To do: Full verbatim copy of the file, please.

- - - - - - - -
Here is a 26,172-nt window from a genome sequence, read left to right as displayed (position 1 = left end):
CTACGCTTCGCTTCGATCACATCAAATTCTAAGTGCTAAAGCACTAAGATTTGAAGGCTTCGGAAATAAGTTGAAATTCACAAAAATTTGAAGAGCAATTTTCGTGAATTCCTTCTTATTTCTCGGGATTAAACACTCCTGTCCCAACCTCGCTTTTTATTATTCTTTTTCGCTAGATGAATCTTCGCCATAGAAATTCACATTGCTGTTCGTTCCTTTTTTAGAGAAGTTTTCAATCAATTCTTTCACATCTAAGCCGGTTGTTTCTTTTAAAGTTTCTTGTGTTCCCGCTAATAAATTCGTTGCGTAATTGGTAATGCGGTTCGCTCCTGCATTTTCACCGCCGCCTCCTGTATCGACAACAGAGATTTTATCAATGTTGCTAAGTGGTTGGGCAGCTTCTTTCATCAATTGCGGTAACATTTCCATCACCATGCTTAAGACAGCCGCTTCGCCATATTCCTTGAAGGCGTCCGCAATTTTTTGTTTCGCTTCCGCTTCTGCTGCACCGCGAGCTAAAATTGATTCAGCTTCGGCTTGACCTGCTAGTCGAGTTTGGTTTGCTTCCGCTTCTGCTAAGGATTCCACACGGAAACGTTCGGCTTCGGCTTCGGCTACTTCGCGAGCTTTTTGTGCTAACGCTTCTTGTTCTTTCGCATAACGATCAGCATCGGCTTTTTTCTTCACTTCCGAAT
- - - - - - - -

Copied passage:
Here is a 26,172-nt window from a genome sequence, read left to right as displayed (position 1 = left end):
CTACGCTTCGCTTCGATCACATCAAATTCTAAGTGCTAAAGCACTAAGATTTGAAGGCTTCGGAAATAAGTTGAAATTCACAAAAATTTGAAGAGCAATTTTCGTGAATTCCTTCTTATTTCTCGGGATTAAACACTCCTGTCCCAACCTCGCTTTTTATTATTCTTTTTCGCTAGATGAATCTTCGCCATAGAAATTCACATTGCTGTTCGTTCCTTTTTTAGAGAAGTTTTCAATCAATTCTTTCACATCTAAGCCGGTTGTTTCTTTTAAAGTTTCTTGTGTTCCCGCTAATAAATTCGTTGCGTAATTGGTAATGCGGTTCGCTCCTGCATTTTCACCGCCGCCTCCTGTATCGACAACAGAGATTTTATCAATGTTGCTAAGTGGTTGGGCAGCTTCTTTCATCAATTGCGGTAACATTTCCATCACCATGCTTAAGACAGCCGCTTCGCCATATTCCTTGAAGGCGTCCGCAATTTTTTGTTTCGCTTCCGCTTCTGCTGCACCGCGAGCTAAAATTGATTCAGCTTCGGCTTGACCTGCTAGTCGAGTTTGGTTTGCTTCCGCTTCTGCTAAGGATTCCACACGGAAACGTTCGGCTTCGGCTTCGGCTACTTCGCGAGCTTTTTGTGCTAACGCTTCTTGTTCTTTCGCATAACGATCAGCATCGGCTTTTTTCTTCACTTCCGAAT